To come back to what Garry and Simon said about the world of academia and how we work together, in terms of the incentives for the world of academia and the world of business, they are quite different, and it is about how those could be better aligned and some of the outcomes that Simon talked about there. Rather than, or as well as, producing a piece of academic research, producing a demonstratorsomething that could be commercialiseddoes not always naturally sit comfortably in the academic world as being a sign of success. We need to look at how we can bring the two communities together to find a mutual way of understanding what a successful outcome might look like.

Part of that is down to culture, and Gary talked about culture. I am involved in Minister Freeman’s culture work as part of the R&D strategy. There, it is about the transferability of skills between the different placesbetween business and the world of academia and government—and how that works together as a trinity of a flow of skills between the three that seems to work much better in other countries. For us to be able to have a successful science and technology strategy in the UK, we need to look at the skills piece, the flow of talent at that senior level, and at what is considered to be a good outcome for the UK. It might be the case that academics will continue, as they will want to, to have good academic papers, but it is about the applied research and what that means in terms of economic contribution to the UK.

Baroness Manningham-Buller: Do you think the situation is getting better, or is it much as it was when you first came into this world?

Helen Kennett: It is probably much as it was. It is probably going to require some structures to be able to create the culture. Culture, in my mind, does not happen overnight; it requires some stimulation, the culture will follow and then the culture gets fixed.

There is an opportunity, if we go back to what we were saying about net zero. That is a fantastic greenfield environment in which we can try to start again with some of these ideas and create new, innovative and bold structures, to be able to take advantage of that opportunity, but also to understand that it is something around which everybody can coalesce.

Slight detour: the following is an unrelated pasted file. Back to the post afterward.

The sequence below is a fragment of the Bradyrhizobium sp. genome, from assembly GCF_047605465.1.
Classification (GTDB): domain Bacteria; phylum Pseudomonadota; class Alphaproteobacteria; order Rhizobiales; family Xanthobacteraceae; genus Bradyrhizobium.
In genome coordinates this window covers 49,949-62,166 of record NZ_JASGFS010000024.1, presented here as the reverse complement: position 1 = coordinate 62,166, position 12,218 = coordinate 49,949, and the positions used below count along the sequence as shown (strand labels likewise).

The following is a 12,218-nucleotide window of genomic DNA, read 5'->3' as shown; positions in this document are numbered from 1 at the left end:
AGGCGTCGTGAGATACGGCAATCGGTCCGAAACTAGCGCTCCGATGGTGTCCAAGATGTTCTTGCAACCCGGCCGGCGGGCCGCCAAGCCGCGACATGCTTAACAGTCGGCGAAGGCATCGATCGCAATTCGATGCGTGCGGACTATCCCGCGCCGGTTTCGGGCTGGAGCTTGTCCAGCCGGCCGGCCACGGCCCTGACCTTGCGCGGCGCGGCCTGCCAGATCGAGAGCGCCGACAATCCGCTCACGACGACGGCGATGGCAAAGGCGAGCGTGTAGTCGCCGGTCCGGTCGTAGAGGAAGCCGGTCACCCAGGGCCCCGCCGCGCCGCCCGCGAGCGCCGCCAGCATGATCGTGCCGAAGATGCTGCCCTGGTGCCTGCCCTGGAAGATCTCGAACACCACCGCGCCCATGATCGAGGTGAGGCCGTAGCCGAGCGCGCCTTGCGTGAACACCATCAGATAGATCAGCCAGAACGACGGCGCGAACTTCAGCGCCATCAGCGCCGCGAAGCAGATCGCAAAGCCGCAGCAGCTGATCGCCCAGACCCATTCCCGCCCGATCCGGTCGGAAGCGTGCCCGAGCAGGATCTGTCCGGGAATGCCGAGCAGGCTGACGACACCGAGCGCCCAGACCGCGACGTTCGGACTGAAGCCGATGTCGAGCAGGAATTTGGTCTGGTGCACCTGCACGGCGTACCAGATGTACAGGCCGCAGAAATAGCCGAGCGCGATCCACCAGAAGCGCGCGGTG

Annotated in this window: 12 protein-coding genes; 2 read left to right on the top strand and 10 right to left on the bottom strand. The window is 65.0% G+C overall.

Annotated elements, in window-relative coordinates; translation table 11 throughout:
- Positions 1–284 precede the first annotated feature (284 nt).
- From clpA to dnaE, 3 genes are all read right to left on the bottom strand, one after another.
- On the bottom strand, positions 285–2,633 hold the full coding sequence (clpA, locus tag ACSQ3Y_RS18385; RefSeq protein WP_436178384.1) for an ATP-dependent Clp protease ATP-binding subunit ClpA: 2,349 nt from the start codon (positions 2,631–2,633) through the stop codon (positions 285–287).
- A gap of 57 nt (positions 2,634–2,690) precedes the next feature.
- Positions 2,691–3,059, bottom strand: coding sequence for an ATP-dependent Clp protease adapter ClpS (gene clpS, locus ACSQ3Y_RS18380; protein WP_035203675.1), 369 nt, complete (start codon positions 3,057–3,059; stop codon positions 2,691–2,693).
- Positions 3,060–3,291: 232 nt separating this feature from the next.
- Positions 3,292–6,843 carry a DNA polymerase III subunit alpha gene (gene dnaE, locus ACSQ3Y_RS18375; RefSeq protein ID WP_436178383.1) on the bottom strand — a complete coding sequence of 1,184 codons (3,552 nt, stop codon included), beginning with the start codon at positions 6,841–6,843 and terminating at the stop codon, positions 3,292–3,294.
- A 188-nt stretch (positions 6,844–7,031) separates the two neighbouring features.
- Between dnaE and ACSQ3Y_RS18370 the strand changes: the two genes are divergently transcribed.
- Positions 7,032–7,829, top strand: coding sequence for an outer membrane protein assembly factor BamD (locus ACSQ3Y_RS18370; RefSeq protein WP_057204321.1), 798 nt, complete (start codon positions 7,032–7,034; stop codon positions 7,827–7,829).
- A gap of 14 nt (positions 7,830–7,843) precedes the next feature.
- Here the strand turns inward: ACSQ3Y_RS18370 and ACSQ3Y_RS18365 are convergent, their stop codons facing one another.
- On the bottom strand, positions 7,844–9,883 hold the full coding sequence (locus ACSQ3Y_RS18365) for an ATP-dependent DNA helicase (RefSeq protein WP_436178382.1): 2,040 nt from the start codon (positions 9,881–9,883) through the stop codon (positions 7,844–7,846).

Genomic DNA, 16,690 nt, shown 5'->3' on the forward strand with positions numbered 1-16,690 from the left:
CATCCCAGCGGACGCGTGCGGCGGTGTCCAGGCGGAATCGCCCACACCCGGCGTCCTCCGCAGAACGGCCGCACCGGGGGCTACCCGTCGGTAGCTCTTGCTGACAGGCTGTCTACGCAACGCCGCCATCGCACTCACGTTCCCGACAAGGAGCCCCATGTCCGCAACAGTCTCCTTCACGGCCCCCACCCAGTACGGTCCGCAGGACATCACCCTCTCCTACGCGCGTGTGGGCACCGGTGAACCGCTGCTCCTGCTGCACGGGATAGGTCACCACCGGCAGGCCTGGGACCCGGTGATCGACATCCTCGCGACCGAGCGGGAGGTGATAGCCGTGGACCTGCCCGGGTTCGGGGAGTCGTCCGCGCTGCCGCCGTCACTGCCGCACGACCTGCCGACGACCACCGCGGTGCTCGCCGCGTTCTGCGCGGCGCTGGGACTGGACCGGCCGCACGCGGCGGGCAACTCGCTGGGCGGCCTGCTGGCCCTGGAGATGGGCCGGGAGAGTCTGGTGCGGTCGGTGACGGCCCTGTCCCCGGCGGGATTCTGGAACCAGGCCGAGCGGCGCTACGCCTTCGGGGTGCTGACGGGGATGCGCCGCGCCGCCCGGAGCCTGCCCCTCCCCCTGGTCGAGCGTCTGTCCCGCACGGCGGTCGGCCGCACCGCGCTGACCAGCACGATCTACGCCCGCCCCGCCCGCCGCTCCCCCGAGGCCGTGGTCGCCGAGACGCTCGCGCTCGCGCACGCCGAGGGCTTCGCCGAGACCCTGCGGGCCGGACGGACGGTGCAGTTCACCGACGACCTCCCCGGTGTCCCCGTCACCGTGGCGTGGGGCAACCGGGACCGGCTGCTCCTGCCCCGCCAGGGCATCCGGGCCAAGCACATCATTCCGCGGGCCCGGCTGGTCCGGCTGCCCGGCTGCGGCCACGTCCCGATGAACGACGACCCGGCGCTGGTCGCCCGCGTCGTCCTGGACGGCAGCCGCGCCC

Baroness Manningham-Buller: Thank you very much.

The Chair: Do you think the research excellence framework is an inhibitor to the sorts of changes that you would like to see?

Helen Kennett: I do not think it is an inhibitor. It is how business can work better with that excellence framework and what that conversation will look like to get to the place where we want to be as a country. Maybe there needs to be a bit more discussion about that.

The Chair: If the main way we measure our science and technology academics is by their papers in Nature and Science, does that not inhibit them from delivering the demonstrations that you would like to see?

Helen Kennett: There is probably a bit of balance in the sense that we obviously do not want to turn off pure science. It is about how we can make sure that where there is the potential for applied science we can measure that in a slightly different way.

The Chair: The research excellence framework needs to address that, because at the moment it measures it all pretty much in the same way.

Helen Kennett: I think it could be tweaked, yes.

The Chair: Thank you.

Lord Patel: I have a follow-up question on your comment about the collaboration with academia to the level that you have succeeded in developing. How does that happen? Are you unique?

Helen Kennett: We decided that we were going to have our R&D activity through a network of universities rather than an in-house capability, so in that way it is rather unique, and it means that we have a very special relationship with lots of universities in the UK. Therefore, they understand our needs and they can basically work with us on that fundamental research. That was a deliberate choice from Rolls-Royce. We have the long-term projects and we also have the financial heft behind us, which it makes it easier for us to do.